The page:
of December. The rest is still via cars and trucks.
Is there a contradiction between public attitudes and behavior?
Bufkin says there is.
"People will say the automobile is an abomination
and we should ban it. Usually what he means is that the
automobile for my neighbor and he shouldn't use it, but
for me, it's a necessity."
The reason? Cars are still the most convenient form of
transportation. They are ready where and when needed and
make only those stops the user desires.
The contradiction, according to Bufkin, goes beyond transportation
to the whole issue of land use: "The people can’t
make up their minds whether we want urban sprawl or we don’t.
Urban sprawl is broadly cursed in the community, yet it’s
bought in the marketplace."
Or, he says, should the public decide to encourage satellite
cities, then roads or tram systems–or both–could
tie those satellites to the urban core which, if stabilized
by then might be conducive to an internal system of mass
If the decision is to stop growth on the edges of the city
and concentrate the inevitable population in the present
area, the higher density could more easily support public
transportation to prevent the streets from becoming chaotic,
Before any more specific decisions can be made, the planners
must await the public verdict, voiced through the comprehensive
planning process and the Sept. 18 referendum.
The fate of the Butterfield, the Rillito-Pantano and Interstate
710 will also hang in the balance.
But gaining a consensus may be more difficult than merely
asking the right questions and forming plans based on the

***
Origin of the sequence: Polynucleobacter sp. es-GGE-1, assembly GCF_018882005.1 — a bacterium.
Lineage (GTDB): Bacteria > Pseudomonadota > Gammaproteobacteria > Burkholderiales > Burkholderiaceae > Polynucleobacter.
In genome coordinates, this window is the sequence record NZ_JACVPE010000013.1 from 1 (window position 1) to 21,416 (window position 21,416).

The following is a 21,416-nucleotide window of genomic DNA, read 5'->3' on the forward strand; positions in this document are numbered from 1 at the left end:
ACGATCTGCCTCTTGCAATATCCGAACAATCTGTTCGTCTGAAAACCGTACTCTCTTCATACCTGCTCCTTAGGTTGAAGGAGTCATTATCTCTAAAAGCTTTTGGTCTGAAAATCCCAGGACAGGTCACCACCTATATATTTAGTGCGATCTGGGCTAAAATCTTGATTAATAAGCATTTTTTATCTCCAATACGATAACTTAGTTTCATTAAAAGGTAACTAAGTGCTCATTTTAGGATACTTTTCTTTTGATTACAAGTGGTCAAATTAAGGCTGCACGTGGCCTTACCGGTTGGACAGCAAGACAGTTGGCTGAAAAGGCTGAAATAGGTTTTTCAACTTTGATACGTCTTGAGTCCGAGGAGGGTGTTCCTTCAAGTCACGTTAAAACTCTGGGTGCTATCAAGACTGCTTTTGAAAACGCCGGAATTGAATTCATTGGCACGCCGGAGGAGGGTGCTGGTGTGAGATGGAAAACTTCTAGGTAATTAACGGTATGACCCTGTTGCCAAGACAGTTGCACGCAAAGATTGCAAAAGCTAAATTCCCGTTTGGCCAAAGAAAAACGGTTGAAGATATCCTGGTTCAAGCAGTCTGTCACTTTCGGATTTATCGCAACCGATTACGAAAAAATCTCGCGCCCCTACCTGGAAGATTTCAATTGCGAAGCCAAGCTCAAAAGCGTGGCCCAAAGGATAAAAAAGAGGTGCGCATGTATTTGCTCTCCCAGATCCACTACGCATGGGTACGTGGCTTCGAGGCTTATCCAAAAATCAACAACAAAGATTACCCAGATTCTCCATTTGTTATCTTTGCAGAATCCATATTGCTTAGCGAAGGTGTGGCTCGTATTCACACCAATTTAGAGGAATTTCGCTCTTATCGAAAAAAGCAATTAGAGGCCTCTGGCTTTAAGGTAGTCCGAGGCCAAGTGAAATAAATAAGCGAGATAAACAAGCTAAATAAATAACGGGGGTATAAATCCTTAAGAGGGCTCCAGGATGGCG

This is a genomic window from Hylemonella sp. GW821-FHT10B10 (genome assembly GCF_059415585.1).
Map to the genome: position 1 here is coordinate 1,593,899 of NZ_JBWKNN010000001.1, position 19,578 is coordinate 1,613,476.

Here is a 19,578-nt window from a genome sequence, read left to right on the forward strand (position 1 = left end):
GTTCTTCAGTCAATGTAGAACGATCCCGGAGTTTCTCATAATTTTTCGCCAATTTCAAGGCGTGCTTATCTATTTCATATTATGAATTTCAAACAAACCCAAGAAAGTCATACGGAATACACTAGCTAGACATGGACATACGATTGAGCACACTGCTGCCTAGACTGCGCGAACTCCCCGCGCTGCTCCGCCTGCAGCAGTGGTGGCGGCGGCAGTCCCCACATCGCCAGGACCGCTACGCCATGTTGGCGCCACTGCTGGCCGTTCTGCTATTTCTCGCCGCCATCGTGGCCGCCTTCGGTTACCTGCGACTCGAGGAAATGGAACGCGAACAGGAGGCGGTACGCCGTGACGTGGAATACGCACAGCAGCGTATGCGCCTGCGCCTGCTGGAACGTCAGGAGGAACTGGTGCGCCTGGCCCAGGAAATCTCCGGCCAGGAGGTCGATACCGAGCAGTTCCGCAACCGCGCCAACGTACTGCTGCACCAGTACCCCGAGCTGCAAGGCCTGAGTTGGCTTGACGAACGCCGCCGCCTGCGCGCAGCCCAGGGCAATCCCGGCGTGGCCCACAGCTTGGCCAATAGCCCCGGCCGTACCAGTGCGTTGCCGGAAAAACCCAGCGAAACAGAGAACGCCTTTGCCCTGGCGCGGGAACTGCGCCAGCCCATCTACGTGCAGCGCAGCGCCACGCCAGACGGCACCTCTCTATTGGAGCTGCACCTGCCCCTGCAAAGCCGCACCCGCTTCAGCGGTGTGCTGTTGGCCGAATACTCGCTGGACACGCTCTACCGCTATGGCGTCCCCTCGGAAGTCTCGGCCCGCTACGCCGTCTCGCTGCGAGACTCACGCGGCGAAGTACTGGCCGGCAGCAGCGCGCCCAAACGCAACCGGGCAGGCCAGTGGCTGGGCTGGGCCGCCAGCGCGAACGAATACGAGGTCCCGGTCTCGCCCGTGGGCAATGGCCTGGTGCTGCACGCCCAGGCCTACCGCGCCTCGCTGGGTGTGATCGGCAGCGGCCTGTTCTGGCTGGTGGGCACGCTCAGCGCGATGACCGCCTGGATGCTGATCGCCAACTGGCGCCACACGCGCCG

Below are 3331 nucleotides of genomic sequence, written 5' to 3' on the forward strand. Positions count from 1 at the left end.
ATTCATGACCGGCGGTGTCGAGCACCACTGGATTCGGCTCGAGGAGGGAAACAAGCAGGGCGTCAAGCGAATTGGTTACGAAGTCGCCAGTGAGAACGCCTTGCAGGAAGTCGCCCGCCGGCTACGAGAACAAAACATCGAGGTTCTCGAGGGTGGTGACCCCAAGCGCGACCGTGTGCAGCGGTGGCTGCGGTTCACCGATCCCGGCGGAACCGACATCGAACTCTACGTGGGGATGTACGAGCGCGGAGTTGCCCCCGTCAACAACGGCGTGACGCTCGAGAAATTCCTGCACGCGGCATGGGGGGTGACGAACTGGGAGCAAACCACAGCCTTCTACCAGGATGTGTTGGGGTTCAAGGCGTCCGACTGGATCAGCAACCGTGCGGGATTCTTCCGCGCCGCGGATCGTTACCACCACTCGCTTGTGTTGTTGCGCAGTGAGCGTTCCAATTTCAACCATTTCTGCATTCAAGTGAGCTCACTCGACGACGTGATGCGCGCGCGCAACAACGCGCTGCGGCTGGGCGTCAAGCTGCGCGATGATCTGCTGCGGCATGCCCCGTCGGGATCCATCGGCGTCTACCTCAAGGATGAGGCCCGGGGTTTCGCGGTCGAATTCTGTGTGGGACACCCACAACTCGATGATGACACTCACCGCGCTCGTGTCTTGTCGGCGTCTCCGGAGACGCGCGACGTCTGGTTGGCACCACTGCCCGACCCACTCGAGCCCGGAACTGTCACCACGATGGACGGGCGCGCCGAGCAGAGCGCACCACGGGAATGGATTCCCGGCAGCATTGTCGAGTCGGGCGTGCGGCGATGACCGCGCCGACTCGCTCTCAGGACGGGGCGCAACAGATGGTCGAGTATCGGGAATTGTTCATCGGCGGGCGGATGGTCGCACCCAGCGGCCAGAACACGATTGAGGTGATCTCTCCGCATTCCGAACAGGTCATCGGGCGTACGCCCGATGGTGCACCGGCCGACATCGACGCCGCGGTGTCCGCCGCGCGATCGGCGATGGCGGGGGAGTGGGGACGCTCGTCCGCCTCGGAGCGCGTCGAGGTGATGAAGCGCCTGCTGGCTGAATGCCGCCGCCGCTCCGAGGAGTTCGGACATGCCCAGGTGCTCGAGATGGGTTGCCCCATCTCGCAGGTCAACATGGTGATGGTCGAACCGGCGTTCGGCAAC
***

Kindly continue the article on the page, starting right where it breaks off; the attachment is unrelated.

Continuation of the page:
The community, Bufkin says, is hearing from opposite ends
of the opinion spectrum—those who say stop building
roads and force people to use mass transit, and the other
who say mobile access to all activity is the goal therefore,
freeways and more streets are needed.
Still, Bufkin says, the longer the community delays a decision,
the worse the situation will grow. The 1965 growth projections
were based on market values, which he says are not likely
to make any sudden shift without government pressure in
the form of rezoning.
"Even if we revolutionize the zoning ordinances, we
would have (financial) commitments which would carry us
at least five years. If we continue to wring our hands,
the forecast will come true, and that's what we have to
Dr. Robert C. Cauthorn, a UA economics professor, considers
the situation even more dangerous.
Present laws, financial institutions, methods of building
for more cars and the relative impotence of planning and
zoning could, in Cauthorn's view, lead Tucson to urban disaster
within 10 years.
"One way to break the momentum is to let it break
you. In 10 years, we won't have a city that's worth caring
about. By that time, we'll be spending half our time just
trying to restore the city to the way it is today,"
"The deficit in the community is in problem seeing,
not problem solving," Cauthorn says in criticism of
professional planners. The planners look only at the aspects
of traffic flow along the street rather than such matters
as pedestrian crossings, building setbacks and cross-traffic,
The Comprehensive Planning Process is meant to include
the social and aesthetic factors in proposed solutions.
If through that process a satisfactory growth plan can
be adopted, transportation planning will be counted on to
direct growth into the desired areas by providing access
to those areas.
This front-page article from the
Sunday Arizona Daily Star
was the first installment of a 13-part weekly series, The
Shrinking Desert, a broad overview of the decades-long problem
of rapid urban growth. The series won first place in Arizona
Press Club series writing competition and was nominated
for the Pulitzer Prize in Journalism.